Sunday, January 28, 2007


I was thinking today about a word. So this is the occasional etymology trivia into which my blog delves. The word is "fell" as in a fell weapon, fell swoop, or in Lord of the Rings, fell beast.

This specimen of language is interesting to me because it is so simple, and seldom used. We like to be boring and use "deadly" all the time. This "fell" comes from the same root as "felon." Originally, the word was Middle Latin, fello, meaning villain:

fell (adj.)

c.1275, from O.Fr. fel "cruel, fierce," from M.L. fello "villain" (see felon). Phrase at one fell swoop is from "Macbeth."

Here is where it gets interesting. The word "fell" in verb form is attributed to the Germanic branch of languages, with neater spellings:

fell (v.)

O.E. fællan, (Mercian) fyllan (W.Saxon) "make fall," also "demolish, kill," from P.Gmc. *fallijanan (cf. O.N. fella, Du. fellen, O.H.G. fellan), causative of *fallan (O.E. feallan, see fall (v.)), showing i-mutation.

For this word, think of a common use such as "felling trees" (what a logger - not a blogger - does).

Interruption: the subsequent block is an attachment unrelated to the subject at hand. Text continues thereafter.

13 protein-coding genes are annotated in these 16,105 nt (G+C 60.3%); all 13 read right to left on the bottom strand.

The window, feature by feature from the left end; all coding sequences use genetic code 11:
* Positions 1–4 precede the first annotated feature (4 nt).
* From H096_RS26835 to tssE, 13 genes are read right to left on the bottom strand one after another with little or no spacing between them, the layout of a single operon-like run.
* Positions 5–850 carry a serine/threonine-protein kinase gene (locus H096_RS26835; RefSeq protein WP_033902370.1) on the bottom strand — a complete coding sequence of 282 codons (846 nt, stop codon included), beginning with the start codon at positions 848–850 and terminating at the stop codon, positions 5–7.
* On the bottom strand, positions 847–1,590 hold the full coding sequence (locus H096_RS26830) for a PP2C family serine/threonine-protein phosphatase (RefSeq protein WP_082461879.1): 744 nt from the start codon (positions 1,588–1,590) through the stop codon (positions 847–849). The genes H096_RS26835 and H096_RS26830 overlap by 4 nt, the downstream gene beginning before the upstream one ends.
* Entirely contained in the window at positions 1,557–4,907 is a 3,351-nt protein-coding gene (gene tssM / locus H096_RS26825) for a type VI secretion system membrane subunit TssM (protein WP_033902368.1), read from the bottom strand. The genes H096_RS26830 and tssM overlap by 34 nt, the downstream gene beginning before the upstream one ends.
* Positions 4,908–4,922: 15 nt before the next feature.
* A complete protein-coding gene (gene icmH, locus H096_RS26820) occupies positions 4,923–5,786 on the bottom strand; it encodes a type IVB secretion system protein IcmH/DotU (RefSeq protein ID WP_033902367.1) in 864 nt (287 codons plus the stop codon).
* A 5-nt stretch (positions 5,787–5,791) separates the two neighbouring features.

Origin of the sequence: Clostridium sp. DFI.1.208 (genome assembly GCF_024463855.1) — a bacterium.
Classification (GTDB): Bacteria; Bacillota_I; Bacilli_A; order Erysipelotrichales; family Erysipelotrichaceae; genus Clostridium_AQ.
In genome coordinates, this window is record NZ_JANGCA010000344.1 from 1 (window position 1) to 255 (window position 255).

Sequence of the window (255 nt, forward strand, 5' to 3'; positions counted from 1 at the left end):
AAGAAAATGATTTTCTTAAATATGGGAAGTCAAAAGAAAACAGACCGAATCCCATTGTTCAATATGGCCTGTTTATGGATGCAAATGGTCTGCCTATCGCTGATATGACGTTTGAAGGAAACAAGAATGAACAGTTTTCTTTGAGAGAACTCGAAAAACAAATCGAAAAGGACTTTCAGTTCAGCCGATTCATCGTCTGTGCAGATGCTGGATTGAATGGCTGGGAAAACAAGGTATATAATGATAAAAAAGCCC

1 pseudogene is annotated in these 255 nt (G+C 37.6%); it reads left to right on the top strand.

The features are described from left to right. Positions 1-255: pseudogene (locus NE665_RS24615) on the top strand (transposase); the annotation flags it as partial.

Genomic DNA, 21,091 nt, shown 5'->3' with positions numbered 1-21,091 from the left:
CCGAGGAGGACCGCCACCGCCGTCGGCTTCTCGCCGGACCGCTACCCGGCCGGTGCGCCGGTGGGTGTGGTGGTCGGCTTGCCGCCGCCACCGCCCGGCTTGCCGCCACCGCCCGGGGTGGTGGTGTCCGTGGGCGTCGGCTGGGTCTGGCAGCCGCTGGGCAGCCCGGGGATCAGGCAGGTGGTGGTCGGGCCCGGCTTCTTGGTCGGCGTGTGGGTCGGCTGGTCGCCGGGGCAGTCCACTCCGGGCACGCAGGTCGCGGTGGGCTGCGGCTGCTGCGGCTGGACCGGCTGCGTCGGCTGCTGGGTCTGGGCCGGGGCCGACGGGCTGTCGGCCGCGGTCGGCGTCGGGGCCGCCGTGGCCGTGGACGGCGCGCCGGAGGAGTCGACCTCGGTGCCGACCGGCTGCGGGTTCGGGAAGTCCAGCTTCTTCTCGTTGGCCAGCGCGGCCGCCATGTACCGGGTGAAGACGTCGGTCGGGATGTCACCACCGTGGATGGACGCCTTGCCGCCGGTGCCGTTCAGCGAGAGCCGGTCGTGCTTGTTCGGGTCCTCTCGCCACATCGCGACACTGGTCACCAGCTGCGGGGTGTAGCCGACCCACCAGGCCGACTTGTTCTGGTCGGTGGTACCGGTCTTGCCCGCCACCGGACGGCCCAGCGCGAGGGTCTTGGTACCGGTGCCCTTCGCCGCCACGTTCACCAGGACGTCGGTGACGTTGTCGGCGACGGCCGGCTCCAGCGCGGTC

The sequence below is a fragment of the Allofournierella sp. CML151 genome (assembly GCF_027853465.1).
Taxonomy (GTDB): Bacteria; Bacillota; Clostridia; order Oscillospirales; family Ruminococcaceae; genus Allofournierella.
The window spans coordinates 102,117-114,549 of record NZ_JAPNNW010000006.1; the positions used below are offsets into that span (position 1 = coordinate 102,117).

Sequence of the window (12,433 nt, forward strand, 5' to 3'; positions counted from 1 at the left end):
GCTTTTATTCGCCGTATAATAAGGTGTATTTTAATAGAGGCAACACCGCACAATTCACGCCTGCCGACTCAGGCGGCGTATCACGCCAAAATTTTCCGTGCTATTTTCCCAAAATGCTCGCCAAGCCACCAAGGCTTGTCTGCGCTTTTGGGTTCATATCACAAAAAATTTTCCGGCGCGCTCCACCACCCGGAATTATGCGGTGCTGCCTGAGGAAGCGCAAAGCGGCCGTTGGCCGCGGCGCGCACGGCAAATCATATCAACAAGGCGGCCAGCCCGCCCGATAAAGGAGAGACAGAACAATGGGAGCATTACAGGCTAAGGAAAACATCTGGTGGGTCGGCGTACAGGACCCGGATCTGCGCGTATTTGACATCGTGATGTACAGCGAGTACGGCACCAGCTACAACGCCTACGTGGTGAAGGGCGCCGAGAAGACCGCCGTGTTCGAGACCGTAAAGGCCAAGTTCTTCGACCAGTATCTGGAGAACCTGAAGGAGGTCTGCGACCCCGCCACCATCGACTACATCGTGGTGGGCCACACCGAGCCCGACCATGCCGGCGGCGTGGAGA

Last but not least, the verb "fall" traces its hypothetical roots to the Proto-Indo-European, with representatives in Armenian, Lithuanian, and Old Prussian. How neat is that?

fall (v.)

O.E. feallan (class VII strong verb; past tense feoll, pp. feallen), from P.Gmc. *fallanan (cf. O.N. falla, O.H.G. fallan), from PIE base *phol- "to fall" (cf. Armenian p'ul "downfall," Lith. puola "to fall," O.Prus. aupallai "finds," lit. "falls upon").

Hope you all enjoyed your lesson, and that you will work to implement this ancient word in your everyday speech.

To God be all glory.

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